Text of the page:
Wednesday, May 12, 2010

Inarguable...or at Least I Thought So

Inarguable.

There are facts and truths which are sometimes so obvious it is amazing that people would try and argue against it. Those facts and truths seem 'inarguable'. But the longer I live, the more I am becoming aware that people will argue...anything.

Take, for instance, the issue of scrap metal recycling yards.

A legitimate business. A necessary business. A business that contributes to the 'greening' of our culture and is an economic positive, all things being equal.

The problem is, in Dallas all things aren't equal.

Ask yourself a question - would you want to live near one?

Would you want the noise, the pollution, the traffic? The businesses that are attracted to such an area the types of businesses that you would want next to your home? Bars, liquor stores, other heavy industrial types of businesses?

Then ask yourself another question: if you live on a fixed income; if you are poor or disabled, or young - if you've lived in the area and haven't had effective political representation that aggressively seeks to repeal the zoning that erroneously, if not malevolently allowed the businesses to move into the area mean that you 'deserve' to live there?

Or another question: you live in an area of town in which you pay significant property taxes. In fact you live in the 20% of the city in which property taxes are high because 80% of the city is underdeveloped or poorly developed - i.e. improper zoning which depresses property values of the surrounding neighborhood. Potential residents who could afford to more expensive homes have gone to the suburbs. The schools are better. The neighborhoods are better. No scrap metal recycling yards. No package stores that sell liquor. No bars or clubs.

Wouldn't you want to see the area redeveloped? Better housing, equals more property taxes, equals better schools, equals more economic development, equals more sales taxes. You get the drift.

The city could be creative and allow businesses - wholesome, productive business to stay; it could get creative and allow existing homeowners to stay - but the overall net effect would be the city would benefit from redevelopment and revitalization of any and every portion of the city that is underdeveloped or poorly developed.

Doesn't that make some sense at least?

So, why is it that the Dallas Morning News' editorial stance on moving scrap metal recyclers out of residential neighborhoods is so fraught with controversy?!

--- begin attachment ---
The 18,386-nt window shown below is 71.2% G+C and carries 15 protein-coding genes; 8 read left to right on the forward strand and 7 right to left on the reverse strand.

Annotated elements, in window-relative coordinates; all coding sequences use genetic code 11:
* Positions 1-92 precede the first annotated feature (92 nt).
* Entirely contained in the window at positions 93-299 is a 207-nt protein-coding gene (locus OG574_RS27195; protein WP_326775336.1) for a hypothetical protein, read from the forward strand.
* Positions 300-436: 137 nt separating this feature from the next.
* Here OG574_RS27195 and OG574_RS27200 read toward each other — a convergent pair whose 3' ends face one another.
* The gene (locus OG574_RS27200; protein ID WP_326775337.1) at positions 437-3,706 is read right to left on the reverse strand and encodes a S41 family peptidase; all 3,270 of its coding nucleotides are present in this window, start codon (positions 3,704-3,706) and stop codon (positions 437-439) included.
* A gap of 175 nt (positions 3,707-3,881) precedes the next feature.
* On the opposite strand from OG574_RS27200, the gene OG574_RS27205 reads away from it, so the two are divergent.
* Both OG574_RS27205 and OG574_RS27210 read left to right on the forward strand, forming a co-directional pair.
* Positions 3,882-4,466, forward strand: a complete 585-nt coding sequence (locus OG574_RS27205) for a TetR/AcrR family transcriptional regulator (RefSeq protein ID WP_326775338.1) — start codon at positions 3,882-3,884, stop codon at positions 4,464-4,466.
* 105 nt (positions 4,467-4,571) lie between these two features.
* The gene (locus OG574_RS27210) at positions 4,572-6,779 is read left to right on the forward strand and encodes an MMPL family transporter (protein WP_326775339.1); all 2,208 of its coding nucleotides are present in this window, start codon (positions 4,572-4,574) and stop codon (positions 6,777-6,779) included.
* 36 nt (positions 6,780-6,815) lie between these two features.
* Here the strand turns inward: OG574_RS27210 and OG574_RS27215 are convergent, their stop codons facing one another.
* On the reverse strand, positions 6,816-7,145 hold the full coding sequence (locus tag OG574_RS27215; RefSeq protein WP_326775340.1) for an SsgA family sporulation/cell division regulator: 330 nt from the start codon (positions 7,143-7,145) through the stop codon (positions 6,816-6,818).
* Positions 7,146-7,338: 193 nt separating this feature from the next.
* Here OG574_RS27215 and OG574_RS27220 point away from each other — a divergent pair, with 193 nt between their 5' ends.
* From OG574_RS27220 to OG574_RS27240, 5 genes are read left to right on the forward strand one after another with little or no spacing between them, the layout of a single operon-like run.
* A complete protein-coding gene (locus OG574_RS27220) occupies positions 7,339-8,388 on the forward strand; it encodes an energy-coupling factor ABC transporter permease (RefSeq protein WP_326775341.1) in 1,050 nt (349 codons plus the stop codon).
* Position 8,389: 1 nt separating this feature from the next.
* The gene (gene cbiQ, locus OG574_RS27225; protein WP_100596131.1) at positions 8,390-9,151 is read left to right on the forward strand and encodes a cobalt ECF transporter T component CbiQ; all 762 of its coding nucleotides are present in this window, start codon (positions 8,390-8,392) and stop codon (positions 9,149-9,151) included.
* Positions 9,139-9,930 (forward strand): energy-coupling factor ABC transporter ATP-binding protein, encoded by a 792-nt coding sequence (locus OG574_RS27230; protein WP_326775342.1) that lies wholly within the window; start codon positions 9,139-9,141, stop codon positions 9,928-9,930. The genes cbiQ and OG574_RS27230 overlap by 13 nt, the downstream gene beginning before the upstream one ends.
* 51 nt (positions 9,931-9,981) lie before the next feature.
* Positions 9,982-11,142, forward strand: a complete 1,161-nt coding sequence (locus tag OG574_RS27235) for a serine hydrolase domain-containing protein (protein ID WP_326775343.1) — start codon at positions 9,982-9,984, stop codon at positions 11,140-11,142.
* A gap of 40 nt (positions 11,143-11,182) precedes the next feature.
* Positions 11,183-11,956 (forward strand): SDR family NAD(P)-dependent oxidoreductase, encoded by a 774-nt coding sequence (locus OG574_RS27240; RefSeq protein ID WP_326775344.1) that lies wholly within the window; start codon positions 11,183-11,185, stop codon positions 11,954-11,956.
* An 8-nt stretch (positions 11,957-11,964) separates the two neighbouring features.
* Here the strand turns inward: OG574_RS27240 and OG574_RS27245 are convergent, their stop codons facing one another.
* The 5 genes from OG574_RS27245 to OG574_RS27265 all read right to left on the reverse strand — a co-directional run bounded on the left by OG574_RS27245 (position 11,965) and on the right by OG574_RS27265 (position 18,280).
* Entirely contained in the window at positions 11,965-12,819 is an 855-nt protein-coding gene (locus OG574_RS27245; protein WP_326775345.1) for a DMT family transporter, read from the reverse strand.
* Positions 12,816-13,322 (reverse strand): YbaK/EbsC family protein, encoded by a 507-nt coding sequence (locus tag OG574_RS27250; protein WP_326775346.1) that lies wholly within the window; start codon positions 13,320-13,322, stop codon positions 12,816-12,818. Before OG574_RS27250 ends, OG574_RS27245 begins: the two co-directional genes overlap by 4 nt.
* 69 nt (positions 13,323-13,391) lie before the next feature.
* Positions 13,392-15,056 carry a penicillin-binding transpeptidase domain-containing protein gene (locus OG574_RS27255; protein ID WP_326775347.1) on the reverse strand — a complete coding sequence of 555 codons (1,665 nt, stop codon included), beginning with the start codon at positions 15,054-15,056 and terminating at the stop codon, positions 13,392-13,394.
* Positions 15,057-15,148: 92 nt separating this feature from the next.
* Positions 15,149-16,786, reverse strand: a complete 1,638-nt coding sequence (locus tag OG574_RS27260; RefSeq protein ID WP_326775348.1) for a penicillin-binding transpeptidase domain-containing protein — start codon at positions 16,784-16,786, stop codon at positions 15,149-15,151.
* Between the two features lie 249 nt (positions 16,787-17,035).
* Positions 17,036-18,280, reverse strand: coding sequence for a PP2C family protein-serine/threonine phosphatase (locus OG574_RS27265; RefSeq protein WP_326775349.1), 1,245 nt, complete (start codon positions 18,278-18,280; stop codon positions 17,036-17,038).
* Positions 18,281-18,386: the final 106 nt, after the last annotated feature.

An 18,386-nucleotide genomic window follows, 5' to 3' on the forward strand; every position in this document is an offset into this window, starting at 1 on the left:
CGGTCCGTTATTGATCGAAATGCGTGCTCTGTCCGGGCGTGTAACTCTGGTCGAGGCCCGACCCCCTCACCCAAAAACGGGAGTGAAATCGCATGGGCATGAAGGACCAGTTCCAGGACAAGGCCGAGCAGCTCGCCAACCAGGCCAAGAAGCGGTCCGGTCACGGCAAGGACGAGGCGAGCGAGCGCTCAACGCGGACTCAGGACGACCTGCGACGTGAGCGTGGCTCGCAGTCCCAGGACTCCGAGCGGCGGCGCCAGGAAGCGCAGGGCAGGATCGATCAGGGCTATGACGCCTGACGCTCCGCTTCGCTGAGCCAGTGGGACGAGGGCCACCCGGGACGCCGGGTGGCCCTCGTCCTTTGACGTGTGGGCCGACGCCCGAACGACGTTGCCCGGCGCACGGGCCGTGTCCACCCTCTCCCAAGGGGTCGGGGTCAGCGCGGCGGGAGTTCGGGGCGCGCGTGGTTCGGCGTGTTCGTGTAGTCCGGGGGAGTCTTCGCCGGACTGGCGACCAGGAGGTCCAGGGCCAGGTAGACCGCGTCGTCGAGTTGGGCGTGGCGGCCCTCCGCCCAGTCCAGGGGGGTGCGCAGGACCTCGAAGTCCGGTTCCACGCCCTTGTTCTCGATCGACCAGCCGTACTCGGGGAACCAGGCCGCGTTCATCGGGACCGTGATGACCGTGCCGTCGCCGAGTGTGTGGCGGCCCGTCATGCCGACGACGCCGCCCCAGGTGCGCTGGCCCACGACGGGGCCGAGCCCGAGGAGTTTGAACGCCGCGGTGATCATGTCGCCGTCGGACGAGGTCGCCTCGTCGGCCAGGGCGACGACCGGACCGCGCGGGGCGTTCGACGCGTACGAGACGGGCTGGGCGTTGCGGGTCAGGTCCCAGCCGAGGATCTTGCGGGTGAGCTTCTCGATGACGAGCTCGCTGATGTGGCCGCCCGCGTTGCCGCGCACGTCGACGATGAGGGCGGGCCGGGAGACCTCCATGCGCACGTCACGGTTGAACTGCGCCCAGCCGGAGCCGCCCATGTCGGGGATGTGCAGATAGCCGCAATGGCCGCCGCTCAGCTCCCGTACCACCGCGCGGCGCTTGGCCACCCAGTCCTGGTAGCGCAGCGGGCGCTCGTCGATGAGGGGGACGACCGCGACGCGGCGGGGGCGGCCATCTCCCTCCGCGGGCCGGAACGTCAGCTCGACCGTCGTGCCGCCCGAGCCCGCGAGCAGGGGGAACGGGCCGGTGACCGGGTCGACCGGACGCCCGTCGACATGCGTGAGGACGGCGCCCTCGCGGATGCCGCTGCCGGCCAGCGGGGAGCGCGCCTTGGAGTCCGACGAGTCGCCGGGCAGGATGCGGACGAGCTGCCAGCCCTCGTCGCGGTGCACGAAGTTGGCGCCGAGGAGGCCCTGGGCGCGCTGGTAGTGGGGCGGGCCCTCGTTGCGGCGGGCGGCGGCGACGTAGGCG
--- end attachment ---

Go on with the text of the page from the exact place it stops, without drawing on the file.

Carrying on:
I write a column for the Morning News, but I don't shill for them. Anyone on the editorial board will tell you that I have no problem at all telling them - or writing - when I think they are wrong.
And there are times when they have been wrong.

But not this time.

Why is it that championing the interests of people who don't make a $75,000 a year a bad thing?
Why is it conspiratorial to say that people who have invested money in their homes, churches and businesses shouldn't have to live with these urban nuisances simply because the owners are making millions of dollars. Or because representatives of these areas don't have the fortitude to fight granting special use permits for businesses which saturate the area?

When the residents cry out against these nuisances they are lazy n'er-do-wells; when clergy cry out against them, they are imposing their religious views on everyone; when the newspaper cries out against them its because billionaire interests secretly covet land that no one else has professed to want. When politicians do cry out, they must be up to something shady.

What constitutes a legitimate voice on this issue qualified to say 'no' to business interests that are not so quietly killing these low income neighborhoods?

I understand that some people need to sell papers.

I understand that some people have a different point of view and have something to say.

But I also understand that some people just have to say something - whether they actually have something to say or not.

Why is it so hard to see that even low income people don't want to live with traffic noise, air pollution, visible blight - even by legitimate businesses? Just because you don't make as much money as someone else means that you don't deserve healthy living environments?

Elected and public officials at Dallas' City Hall have to face a truth: you cannot claim to want to redevelop and revitalize poorer sections of our city and protect the interests of incompatible business uses which prevent the redevelopment and revitalization of those same sections of the city. You cannot have it both ways.

It's...well inarguable.

2 comments:

randye said...

Also inarguable-as soon as the DMN and this city get the businesses gone, those residents are next.

Michael Davis-Dallas Progress said...

Rev. Britt,

Thank you for writing this post. As you know, residents have been complaining about these businesses for decades, and now we have some politicians that are listening to their constituents and trying to address the situation.

One look at the surrounding one-mile radius will show exactly the scenario you have illustrated in this post.